Thanksgiving Turkey Drumstick Jack-O-Lantern Pumpkin Pie Table Song - A Lone Pumpkin Grew

Thanksgiving is upon us soon and we sing traditional holiday songs at our Thanksgiving dinner.

Here are the words to one of our classic favorites...

Oh a lone pumpkin grew on a green pumpkin vine.
He was round
he was fat
he was yellow.
"No silly jack-o-lantern shall I make," he said.
"I'm determined to become a useful fellow."

So he raised up his head
when the cook came around
and at once he was chosen the winner.
His fondest wish came true
he was proud pumpkin pie
and the glory of the great thanksgiving dinner...

For the glory of the jack is in the lantern
as he sits up on the gatepost oh so high;
and the glory of the turkey is the drumstick
but the glory of the pumpkin is the pie.

Here we are singing the song in 2006:

Here's a YouTube 2009 home video of the song -- we don't know the folks -- it sounds like our familiar melody and we endorse it.


Post-Pandemic Kohelet: An Israelite Form of Meditation: Ecclesiastes is a cynical reflection on life’s futility that we can resonate to now more than ever.

I think you will like this article published on TheTorah.com! Kohelet: An Israelite Form of Meditation. Ecclesiastes is a cynical reflection on life’s futility. The constant sonorous repetition, visualizations, and references to breath serve as a sustained meditation to help free the reader’s soul from the agonizing struggle of life.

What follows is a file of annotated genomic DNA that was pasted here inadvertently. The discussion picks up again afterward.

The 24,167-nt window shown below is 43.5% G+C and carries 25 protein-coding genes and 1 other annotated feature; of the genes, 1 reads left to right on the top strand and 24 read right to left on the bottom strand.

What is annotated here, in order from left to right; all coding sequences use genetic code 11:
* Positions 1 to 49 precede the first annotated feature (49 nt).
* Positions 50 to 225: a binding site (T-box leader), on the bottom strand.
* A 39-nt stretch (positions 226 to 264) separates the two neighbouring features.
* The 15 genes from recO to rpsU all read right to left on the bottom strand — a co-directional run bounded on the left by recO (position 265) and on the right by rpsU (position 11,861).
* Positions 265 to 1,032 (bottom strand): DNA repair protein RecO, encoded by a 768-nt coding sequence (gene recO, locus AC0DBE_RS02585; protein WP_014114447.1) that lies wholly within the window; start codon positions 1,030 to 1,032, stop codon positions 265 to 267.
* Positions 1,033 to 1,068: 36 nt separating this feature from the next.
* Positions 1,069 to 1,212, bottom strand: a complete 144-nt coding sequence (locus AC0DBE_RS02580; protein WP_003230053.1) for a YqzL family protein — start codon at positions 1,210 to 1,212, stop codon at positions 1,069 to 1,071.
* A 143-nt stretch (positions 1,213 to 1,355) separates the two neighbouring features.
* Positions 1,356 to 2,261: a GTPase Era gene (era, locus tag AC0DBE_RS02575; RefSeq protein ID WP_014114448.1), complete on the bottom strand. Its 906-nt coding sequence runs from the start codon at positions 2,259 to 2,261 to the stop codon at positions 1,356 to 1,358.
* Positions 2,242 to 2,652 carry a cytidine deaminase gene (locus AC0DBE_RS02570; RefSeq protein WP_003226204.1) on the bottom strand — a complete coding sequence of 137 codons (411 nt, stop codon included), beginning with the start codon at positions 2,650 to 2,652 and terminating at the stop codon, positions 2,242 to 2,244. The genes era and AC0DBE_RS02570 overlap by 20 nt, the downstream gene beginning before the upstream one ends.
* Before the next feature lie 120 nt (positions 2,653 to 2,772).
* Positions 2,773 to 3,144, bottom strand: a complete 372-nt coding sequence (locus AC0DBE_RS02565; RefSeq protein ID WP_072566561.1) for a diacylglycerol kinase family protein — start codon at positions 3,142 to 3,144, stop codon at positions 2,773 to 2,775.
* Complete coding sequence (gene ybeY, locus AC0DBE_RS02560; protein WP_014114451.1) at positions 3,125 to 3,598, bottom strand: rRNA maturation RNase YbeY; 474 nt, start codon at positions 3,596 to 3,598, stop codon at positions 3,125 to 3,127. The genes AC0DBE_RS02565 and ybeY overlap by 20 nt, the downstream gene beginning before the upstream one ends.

Electricity on Shabbat? My Dear Rabbi Zahavy Jewish Standard Column for March 2020

Electricity on Shabbat? My Dear Rabbi Zahavy Jewish Standard Column for March 2020

Dear Rabbi Zahavy,

Members of my community of Orthodox Jews who are shomer Shabbos refrain from turning on and off all electrical devices to observe their Shabbat rest. So, on Friday nights and Saturdays our practice is not to use, for instance, our phones or TVs or computers. And we don’t turn on or off lights or fans or heaters.

Lately, I’ve become lax in keeping these rules, especially regarding my use of my smart phone, my computer and my Alexa Amazon Echo devices. I feel that using these devices enhances my rest and my leisure. And I have found that avoiding them makes me uneasy, not relaxed or restful.

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I don’t publicly advertise my actions. But it’s increasingly evident to me that my family knows what I am doing and that they quietly disapprove.

I am worried and need your advice. Am I sinning by my behavior? I feel strongly that what I am doing is not a violation of any rules and likely will continue my uses. But what can I do regarding my actions if this all blows up and causes social friction in my family and community?

Electrified in Englewood

Dear Electrified,

Establishing sacred time is a powerful part of all religions. The notion that we Jews spend one day a week in a special world of restful restrictions starting on sundown on Friday is an amazing claim to make. And at the same time, it is hard for the community to enforce the Sabbath taboos.